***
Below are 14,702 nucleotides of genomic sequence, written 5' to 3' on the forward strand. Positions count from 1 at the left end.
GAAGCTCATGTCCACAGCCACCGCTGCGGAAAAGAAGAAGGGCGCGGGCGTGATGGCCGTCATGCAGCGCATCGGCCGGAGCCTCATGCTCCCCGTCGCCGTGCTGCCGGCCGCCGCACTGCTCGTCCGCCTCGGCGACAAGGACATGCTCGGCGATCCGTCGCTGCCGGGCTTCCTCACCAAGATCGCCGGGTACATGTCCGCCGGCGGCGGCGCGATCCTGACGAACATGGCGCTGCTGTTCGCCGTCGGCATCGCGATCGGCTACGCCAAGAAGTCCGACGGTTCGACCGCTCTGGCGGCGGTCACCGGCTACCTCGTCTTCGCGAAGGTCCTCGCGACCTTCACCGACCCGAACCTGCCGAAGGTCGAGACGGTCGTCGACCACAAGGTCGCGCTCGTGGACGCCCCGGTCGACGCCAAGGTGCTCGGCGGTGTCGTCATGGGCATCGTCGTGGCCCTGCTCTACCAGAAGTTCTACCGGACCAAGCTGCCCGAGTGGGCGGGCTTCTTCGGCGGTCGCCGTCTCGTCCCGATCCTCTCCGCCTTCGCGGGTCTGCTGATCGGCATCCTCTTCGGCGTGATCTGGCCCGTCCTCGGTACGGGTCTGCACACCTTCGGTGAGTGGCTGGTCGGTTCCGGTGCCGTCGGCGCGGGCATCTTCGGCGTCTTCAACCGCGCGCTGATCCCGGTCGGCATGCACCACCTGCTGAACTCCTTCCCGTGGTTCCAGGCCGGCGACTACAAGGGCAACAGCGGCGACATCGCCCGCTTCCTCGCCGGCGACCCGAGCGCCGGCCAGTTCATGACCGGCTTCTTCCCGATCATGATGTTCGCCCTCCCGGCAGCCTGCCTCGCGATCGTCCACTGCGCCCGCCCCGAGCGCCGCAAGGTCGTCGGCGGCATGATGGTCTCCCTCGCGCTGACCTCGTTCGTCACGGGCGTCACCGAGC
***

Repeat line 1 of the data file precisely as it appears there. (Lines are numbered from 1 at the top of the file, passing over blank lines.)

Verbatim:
Below are 14,702 nucleotides of genomic sequence, written 5' to 3' on the forward strand. Positions count from 1 at the left end.